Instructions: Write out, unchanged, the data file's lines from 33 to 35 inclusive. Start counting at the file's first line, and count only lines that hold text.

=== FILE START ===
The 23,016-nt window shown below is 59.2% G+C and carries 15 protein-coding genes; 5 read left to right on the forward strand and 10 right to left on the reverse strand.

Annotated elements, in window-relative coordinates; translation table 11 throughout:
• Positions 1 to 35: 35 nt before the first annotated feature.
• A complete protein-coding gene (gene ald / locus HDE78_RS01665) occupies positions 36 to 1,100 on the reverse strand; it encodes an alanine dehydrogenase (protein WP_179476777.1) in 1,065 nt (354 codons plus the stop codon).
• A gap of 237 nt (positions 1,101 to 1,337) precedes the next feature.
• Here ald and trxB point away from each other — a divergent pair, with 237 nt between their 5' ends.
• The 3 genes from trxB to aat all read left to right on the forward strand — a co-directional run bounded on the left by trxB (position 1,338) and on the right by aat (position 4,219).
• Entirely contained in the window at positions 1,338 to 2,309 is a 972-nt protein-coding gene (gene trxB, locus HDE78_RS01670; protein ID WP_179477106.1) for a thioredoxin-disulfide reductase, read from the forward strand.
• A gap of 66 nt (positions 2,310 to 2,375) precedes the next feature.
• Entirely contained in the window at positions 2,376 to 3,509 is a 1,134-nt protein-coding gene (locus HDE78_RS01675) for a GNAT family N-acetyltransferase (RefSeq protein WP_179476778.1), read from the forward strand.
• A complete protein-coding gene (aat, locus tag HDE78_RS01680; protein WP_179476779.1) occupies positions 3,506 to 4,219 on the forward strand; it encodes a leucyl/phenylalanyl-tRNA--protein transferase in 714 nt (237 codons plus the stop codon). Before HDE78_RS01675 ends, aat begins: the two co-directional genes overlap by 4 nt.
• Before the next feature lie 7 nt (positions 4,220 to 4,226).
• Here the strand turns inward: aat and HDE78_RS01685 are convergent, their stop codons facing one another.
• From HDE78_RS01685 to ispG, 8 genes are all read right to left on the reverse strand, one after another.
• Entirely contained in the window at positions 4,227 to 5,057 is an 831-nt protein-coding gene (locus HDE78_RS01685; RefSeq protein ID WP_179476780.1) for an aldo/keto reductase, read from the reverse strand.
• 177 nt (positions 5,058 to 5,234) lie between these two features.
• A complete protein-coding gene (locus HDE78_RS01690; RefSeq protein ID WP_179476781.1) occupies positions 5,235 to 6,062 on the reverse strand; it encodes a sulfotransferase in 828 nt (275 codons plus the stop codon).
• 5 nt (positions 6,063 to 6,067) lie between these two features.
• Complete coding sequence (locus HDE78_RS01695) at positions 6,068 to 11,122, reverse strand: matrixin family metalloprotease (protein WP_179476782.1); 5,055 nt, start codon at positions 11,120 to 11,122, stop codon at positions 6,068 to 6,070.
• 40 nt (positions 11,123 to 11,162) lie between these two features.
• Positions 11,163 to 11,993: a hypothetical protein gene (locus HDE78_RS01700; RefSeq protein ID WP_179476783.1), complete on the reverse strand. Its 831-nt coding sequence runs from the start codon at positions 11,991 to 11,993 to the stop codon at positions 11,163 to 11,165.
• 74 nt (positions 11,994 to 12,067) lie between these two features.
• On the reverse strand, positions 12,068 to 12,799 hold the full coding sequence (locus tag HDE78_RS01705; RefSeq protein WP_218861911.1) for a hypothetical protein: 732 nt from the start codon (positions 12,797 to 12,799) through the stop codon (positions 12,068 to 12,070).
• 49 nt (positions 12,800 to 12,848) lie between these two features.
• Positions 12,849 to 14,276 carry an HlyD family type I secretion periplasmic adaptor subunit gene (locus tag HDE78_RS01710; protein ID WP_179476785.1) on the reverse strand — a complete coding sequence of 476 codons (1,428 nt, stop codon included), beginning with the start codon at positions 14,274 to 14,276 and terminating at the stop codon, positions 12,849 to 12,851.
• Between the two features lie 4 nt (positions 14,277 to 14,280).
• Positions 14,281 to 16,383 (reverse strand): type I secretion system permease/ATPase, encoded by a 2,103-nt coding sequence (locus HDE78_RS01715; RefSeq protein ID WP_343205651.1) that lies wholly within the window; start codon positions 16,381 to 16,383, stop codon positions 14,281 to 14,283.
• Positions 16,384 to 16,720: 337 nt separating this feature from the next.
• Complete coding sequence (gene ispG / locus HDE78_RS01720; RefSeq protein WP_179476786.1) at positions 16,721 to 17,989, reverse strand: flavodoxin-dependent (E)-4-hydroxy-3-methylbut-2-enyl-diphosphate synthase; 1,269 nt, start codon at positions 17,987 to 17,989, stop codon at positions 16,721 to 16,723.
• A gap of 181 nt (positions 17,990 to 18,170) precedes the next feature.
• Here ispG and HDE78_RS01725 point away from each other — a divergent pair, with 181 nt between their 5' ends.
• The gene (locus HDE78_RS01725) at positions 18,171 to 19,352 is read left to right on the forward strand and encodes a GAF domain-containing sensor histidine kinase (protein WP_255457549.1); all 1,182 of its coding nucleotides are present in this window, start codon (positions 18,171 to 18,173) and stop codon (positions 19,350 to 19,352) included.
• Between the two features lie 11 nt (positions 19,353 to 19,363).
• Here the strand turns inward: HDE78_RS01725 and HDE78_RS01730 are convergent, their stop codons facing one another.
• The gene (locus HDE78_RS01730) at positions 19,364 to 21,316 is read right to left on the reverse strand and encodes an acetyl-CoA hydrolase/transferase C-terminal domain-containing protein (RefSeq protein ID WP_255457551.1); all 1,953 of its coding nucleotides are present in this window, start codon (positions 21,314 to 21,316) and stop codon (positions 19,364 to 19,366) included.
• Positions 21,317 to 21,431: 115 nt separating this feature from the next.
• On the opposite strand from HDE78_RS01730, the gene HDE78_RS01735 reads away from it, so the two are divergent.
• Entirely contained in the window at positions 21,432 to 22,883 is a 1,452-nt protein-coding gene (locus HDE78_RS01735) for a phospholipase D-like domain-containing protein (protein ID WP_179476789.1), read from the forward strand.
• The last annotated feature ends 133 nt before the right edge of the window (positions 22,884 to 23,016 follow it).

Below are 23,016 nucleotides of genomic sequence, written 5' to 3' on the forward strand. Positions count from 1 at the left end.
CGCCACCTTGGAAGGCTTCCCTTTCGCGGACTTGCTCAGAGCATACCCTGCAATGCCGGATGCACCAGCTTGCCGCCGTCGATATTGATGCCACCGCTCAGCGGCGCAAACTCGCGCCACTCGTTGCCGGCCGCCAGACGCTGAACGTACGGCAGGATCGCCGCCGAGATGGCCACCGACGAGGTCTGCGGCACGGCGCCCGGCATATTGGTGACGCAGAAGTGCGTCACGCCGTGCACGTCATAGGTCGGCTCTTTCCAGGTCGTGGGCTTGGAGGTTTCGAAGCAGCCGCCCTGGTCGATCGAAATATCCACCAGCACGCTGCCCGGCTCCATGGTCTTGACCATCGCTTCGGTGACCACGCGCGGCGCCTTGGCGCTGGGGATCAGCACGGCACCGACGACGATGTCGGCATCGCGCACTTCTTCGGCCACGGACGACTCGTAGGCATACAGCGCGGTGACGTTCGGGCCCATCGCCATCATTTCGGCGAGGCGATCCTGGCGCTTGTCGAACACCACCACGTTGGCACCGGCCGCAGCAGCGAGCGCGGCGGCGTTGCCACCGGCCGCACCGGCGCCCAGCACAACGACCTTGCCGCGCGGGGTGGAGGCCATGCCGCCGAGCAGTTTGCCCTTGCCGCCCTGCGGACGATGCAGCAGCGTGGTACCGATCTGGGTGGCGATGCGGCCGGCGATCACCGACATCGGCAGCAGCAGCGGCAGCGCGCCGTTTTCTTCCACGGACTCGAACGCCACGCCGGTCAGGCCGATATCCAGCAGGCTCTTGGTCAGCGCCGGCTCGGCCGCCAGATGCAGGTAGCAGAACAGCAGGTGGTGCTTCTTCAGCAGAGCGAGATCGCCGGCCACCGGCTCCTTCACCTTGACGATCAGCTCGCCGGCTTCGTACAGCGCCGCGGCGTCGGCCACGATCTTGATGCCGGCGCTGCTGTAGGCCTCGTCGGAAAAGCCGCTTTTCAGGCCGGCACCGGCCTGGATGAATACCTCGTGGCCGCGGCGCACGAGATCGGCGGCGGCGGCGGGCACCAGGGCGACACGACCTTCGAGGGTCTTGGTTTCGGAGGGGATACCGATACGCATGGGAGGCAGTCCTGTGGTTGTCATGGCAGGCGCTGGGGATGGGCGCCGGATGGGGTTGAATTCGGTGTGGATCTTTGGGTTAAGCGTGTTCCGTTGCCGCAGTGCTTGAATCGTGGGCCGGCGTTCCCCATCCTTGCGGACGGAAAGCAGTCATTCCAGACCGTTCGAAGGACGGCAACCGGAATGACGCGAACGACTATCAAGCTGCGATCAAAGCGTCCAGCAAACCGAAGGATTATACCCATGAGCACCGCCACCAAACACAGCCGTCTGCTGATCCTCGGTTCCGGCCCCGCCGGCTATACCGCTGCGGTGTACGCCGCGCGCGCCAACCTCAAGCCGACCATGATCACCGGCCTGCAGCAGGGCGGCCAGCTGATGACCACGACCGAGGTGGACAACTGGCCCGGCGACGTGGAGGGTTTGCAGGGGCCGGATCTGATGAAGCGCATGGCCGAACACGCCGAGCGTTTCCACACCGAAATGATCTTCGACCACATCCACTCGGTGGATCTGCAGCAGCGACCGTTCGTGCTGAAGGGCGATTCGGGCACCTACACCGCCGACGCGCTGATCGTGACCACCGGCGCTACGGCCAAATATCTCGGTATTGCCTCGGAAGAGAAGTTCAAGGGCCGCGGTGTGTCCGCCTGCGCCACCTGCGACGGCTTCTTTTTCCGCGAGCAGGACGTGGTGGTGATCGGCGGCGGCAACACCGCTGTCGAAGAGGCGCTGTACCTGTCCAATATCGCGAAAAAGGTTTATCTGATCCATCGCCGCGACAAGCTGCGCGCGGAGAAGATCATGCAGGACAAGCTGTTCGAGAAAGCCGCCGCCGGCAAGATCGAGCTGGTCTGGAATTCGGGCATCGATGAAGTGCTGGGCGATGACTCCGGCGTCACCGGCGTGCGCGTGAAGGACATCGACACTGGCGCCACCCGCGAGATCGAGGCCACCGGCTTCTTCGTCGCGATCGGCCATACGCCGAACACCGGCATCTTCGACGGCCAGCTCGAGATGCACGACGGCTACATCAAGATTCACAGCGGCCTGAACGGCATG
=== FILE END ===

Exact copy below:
• Between the two features lie 11 nt (positions 19,353 to 19,363).
• Here the strand turns inward: HDE78_RS01725 and HDE78_RS01730 are convergent, their stop codons facing one another.
• The gene (locus HDE78_RS01730) at positions 19,364 to 21,316 is read right to left on the reverse strand and encodes an acetyl-CoA hydrolase/transferase C-terminal domain-containing protein (RefSeq protein ID WP_255457551.1); all 1,953 of its coding nucleotides are present in this window, start codon (positions 21,314 to 21,316) and stop codon (positions 19,364 to 19,366) included.